Has anyone else noticed just how clutch LeBron James has been this season, or is it just us?
James and the Cavaliers made it 13 straight on Wednesday when Cleveland beat the Sacramento Kings 101-95, and it was all thanks to LeBron, who hit a nice stepback three to give the Cavs the lead with 15.8 seconds to go.
But according to Cavaliers head coach Tyronn Lue, the play that sealed the game for Cleveland that night wasn't Lue's original idea, via Cleveland.com's Joe Vardon:
"Was going to run a different play and then Bron said, 'I want Chicago.' So I said, 'OK,'" Cavs coach Tyronn Lue said. "We got it to him and he made a big shot. That was a huge play for us to put us up five."
LeBron seemingly called his own number with the game on the line for Cleveland, and promptly buried the stepback J. But what did he mean by 'Chicago'?
We're glad you asked, as Chicago is actually a set play for LeBron. It's actually not really a set play at all, Chicago is just codeword for 'give the ball to Bron and get the hell out of the way and let him do his thing', which proved to be pretty successful. But why is the play called Chicago?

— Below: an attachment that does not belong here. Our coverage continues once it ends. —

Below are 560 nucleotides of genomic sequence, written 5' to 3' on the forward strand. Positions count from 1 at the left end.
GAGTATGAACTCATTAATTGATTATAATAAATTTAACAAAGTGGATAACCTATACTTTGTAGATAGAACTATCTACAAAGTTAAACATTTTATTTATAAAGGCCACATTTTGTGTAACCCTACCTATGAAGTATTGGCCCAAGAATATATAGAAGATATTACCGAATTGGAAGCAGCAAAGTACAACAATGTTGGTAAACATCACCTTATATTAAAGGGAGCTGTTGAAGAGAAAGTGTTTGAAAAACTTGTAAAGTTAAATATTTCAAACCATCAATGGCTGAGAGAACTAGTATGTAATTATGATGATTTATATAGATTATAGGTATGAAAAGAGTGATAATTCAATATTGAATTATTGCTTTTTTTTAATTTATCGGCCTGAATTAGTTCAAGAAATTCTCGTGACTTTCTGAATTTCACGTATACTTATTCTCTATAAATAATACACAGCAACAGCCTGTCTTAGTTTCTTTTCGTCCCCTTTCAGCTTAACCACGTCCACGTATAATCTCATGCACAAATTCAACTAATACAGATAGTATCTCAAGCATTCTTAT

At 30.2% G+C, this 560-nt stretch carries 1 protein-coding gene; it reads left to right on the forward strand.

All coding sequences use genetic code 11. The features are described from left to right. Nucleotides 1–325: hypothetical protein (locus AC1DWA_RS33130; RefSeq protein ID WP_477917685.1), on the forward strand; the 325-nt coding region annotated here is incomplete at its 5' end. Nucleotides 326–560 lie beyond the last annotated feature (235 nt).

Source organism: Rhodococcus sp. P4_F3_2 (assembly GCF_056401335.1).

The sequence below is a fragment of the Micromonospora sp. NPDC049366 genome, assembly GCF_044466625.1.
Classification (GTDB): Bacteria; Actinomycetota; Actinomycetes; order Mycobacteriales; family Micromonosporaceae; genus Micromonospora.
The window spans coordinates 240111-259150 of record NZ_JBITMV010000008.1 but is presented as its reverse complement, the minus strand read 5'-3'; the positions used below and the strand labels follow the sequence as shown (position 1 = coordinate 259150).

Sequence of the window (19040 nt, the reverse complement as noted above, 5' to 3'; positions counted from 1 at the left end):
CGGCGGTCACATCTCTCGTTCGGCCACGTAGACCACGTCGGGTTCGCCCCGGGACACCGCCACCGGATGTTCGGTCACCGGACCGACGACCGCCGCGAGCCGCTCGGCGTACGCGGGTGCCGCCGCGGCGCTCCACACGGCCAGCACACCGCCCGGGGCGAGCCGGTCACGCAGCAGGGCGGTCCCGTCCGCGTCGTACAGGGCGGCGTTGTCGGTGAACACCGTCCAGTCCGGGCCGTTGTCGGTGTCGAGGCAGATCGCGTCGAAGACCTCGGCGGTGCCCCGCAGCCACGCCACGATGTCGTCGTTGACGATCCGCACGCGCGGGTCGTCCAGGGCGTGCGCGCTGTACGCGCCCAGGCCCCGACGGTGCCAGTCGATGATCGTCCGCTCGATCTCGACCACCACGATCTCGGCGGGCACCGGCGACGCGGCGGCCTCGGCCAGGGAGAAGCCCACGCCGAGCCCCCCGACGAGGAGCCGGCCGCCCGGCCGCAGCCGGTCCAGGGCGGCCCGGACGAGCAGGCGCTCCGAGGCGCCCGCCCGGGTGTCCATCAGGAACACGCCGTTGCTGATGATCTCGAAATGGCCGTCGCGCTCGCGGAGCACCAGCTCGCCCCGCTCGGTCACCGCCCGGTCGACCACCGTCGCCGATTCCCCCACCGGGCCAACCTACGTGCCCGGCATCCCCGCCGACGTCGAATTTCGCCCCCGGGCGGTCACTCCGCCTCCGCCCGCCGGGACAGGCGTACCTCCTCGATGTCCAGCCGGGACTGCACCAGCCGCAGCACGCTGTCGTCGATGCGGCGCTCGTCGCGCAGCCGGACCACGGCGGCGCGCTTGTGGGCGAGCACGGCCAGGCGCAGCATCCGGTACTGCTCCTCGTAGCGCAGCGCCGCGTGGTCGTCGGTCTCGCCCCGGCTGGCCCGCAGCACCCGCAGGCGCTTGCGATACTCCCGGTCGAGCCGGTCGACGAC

Well, remember back to the 2015 playoffs, when James hit -- again, calling his own number -- hit the corner three over Jimmy Butler in Game 4 of the Eastern Conference Semi's? Yeah, it's a reference to that play.
LeBron was asked about how his game-clinching shot against the Kings came about, and he parroted Lue:
LeBron, did you ask Ty for the ball at the end?
Did the play go the way you wanted it to?
James finished the game with 32 points to go with 11 rebounds and 9 assists, further strengthening his claim to win his 5th MVP trophy this season.